That is platform specific and part of the "ABI". In fact, some compilers even allow you to choose between different conventions.
Microsoft's Visual Studio, for example, offers the __fastcall calling convention, which uses registers. Other platforms or calling conventions use the stack exclusively.
Variadic arguments work in a very similar way - they are passed via registers or stack. In case of registers, they are usually in ascending order, based on type. If you have something like (int a, int b, float c, int d), a PowerPC ABI might put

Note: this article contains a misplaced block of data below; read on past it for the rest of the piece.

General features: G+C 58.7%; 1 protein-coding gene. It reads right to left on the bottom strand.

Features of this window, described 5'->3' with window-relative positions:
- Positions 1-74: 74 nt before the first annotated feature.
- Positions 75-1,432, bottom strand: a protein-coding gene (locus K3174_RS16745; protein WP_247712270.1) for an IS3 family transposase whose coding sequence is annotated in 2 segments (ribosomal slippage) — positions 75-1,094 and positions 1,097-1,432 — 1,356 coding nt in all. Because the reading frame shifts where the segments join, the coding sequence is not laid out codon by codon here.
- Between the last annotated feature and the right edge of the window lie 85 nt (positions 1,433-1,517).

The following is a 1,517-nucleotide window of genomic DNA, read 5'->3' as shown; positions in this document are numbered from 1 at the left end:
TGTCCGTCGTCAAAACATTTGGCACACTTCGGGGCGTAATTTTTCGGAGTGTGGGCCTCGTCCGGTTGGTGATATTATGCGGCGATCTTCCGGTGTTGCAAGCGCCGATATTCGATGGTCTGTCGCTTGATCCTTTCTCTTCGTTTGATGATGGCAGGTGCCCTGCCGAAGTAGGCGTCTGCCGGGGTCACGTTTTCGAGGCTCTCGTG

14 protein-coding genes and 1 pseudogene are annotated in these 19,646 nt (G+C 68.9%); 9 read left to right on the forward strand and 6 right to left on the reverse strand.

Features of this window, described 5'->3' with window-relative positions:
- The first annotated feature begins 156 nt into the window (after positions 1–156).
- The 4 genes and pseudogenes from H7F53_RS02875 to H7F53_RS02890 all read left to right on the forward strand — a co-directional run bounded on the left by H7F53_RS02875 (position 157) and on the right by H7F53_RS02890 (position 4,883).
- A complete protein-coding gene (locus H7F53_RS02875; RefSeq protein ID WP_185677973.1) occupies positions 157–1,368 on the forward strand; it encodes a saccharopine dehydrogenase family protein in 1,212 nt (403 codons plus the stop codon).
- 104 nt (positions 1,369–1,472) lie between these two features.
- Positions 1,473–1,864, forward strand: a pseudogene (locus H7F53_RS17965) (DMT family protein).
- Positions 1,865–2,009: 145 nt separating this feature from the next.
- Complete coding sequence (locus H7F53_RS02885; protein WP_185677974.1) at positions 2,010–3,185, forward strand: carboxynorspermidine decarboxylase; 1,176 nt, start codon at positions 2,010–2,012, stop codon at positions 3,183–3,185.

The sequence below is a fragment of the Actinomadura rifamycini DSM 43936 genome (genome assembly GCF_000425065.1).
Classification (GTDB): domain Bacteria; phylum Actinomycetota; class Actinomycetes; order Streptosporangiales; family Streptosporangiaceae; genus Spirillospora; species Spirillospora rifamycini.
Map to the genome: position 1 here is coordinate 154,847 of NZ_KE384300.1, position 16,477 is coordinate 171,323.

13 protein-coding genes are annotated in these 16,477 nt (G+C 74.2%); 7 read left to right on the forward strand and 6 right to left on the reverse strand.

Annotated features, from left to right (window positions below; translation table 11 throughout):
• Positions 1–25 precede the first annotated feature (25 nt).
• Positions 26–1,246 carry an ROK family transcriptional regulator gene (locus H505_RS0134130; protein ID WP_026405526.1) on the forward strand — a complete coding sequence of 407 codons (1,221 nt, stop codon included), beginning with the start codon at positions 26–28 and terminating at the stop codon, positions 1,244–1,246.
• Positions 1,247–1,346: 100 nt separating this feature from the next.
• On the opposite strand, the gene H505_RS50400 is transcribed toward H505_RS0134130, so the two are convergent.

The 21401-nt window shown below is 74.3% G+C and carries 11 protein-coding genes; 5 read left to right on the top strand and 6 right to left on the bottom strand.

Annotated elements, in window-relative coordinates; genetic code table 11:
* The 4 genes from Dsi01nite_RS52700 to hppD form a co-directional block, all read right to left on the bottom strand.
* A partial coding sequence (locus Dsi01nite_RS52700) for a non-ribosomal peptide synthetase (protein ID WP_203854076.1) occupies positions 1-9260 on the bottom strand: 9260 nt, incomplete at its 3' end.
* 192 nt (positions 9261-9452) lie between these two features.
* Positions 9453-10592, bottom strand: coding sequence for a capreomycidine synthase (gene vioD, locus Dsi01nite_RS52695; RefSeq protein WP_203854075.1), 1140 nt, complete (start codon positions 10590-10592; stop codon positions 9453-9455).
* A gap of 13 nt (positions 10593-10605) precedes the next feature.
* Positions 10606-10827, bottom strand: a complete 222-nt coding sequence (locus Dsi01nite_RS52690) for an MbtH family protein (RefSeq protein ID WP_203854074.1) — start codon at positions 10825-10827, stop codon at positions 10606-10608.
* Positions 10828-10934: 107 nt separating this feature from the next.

a in r3,
b in r4,
d in r5, and
c in fp1 (I forgot where float registers start, but you get the idea).
Return values, again, work the same way.
Unfortunately, I don't have many examples, most of my assembly is in PowerPC, and all you see in the assembly is the code going straight for r3, r4, r5, and placing the return value in r3 as well.